How does hormonal birth control work?
For most women, the discussion with their doctor about hormonal birth control often starts and ends with the assertion that hormonal birth control alone can balance their hormones and prevent pregnancy. And most of us eagerly agree to take it, assuming it’s a benign and easy solution to our problems. But what most doctors don’t explain in detail is how hormonal birth control works, or the side effects that might come along with it.
Today, we’re going to talk a little bit about how hormonal birth control works, and the impact it can have on your body. Before we dive in, we just want to make it clear that we’re big fans of women being able to make their own decisions about their bodies, their health, and their wellbeing. And for some women, that might be the choice to use hormonal birth control. We’re not here to shame or pass judgement, but rather to give some insight into how this form of birth control works. Because while we’re so happy that women have access to a variety of different birth control options, we’re big fans of informed consent too.
How hormonal birth control works
In this article, we’ll mostly focus on the pill, but Dr. Jolene Brighten has a great article on IUDs if you’re curious about their method of action and potential side effects.
Though there are a few different options when it comes to birth control pills, the most common option is a combination pill, which contains both synthetic estrogen and progesterone (actually, progestin).
If you want the cliff notes, hormonal birth control works by stopping the communication between your brain and ovaries, in turn altering the natural function of the reproductive system. And the main way that the pill prevents pregnancy is by preventing ovulation altogether.
Here’s a great explanation from Dr. Jolene Brighten:
“By taking birth control tablets you send a signal to your brain that there are enough hormones and no need to make more. Your brain in turn does not secrete hormones and the ovaries receive no signal to make hormones.
The pill specifically suppresses hypothalamic gonadotropin-releasing hormone (GnRH) and pituitary gonadotropin secretion. These are brain structures that control hormone production. The suppression of these hormones results in luteinizing hormone (LH) suppression. Without LH your ovaries don't get the signal to ovulate. So, no egg is released.”
And in fact, in suppressing natural hormones, the pill suppresses your period, too. Though you might have a monthly bleed, this is termed a “withdrawal bleed” and not an actual period. Originally, it was designed to make women feel more comfortable not having their period while on the pill. And while the pill is sold to women as a fix for balancing their hormones, unfortunately it isn’t able to do this, since it suppresses most hormone function.
Common side effects and health implications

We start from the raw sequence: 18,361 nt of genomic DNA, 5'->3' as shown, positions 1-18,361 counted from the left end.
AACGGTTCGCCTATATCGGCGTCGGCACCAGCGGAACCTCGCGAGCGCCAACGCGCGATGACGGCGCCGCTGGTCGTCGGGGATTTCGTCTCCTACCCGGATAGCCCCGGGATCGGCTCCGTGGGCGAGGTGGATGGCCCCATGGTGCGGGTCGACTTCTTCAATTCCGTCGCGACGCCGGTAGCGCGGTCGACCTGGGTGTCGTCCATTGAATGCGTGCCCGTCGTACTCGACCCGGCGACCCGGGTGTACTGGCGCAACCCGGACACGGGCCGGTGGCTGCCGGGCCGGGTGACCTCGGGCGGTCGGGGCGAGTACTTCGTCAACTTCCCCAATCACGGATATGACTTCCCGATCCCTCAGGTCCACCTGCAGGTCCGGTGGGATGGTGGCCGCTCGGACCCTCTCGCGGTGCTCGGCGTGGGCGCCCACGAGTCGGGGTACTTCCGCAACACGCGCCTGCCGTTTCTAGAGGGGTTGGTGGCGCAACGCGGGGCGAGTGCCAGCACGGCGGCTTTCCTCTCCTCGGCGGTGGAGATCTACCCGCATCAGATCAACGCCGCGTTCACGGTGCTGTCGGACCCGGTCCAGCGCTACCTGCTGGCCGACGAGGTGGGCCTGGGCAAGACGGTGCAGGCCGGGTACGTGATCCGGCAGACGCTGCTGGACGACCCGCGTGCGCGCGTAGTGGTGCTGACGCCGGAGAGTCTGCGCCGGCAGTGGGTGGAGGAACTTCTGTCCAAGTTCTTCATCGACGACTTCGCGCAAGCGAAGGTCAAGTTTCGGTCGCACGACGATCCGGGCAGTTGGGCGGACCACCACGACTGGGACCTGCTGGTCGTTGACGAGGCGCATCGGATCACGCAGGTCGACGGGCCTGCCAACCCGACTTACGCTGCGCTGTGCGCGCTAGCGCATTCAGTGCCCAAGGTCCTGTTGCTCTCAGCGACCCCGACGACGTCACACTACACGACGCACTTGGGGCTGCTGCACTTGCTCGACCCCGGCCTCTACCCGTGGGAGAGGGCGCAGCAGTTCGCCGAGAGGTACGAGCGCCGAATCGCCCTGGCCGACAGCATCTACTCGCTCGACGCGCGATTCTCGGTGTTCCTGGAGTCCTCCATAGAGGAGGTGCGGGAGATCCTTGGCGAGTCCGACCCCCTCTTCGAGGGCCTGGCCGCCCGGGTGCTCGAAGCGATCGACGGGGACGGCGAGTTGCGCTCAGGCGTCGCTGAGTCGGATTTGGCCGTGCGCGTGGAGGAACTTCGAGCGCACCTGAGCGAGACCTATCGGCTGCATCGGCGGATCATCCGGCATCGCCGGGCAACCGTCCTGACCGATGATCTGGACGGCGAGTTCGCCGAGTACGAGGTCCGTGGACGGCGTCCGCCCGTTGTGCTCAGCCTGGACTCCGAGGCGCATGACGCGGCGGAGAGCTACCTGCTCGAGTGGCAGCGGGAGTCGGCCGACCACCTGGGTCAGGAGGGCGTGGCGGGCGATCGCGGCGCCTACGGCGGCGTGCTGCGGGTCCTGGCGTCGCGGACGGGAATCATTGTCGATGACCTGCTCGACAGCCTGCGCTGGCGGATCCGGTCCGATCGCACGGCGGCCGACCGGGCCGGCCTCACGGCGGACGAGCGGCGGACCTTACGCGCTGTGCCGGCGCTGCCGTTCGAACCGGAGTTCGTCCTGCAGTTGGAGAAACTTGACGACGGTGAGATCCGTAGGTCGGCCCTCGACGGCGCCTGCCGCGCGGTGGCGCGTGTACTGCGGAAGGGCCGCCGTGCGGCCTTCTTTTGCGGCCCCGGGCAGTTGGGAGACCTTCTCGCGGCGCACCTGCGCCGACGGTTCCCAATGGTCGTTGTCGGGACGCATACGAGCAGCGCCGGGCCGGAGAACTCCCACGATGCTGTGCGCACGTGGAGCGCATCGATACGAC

The below list isn’t meant to scare you. Even if you’re on hormonal birth control, there’s a lot you can do to support your body, which we’ll talk about in the next section.
Below are a few of the side effects that you will find if you look through the medication package insert, talk to practitioners, or speak to others on the pill.
- A negative impact on gut health, including leaky gut, dysbiosis, and the potential escalation to autoimmune diseases thanks to the leaky gut.
- Anxiety and depression. If you’ve ever been on the pill, you might know this one intimately. It’s one of the few side effects that’s easy to see in yourself (vs the others that sometimes feel like hidden risks). Here’s an article with more information.
- Blood clots and increased risk of strokes and heart attack. This is a higher risk for those over the age of 35.
- Thyroid issues
- Nutrient deficiencies, including magnesium, selenium, B vitamins, vitamin C, zinc, and antioxidants like vitamin E.
- Metabolic issues, including weight gain and blood sugar imbalances.
How to support your body if you are on hormonal birth control
If you are on the pill or another form of hormonal birth control, don’t despair! There is still plenty you can do to support your body even while you’re taking or using them.
2. Eat a nourishing, nutrient-dense diet that’s rich in anti-inflammatory foods. Focus on foods with some of the nutrients that the pill typically depletes. Eat lots of leafy greens, berries, nuts and seeds, eggs, high-quality meat, beans, dark chocolate, seafood and citrus fruit. It’s probably a good idea to take a high-quality multivitamin or prenatal as well.
3. Seed cycle! Yes, you can seed cycle while you’re on hormonal birth control!
4. Manage your stress. Hormonal birth control can wreak havoc on the HPA-axis, causing more cortisol to be secreted than is needed. Work on stress-relieving practices like meditation, yoga, acupuncture, massage, exercise, or other things you enjoy.
5. Get enough sleep. We can all use some work on this one! Sleep is the best option for healing the body and supporting brain and hormone health.
We hope this info helps you feel empowered to take care of yourself, no matter the path you choose, and to advocate for yourself with your doctor.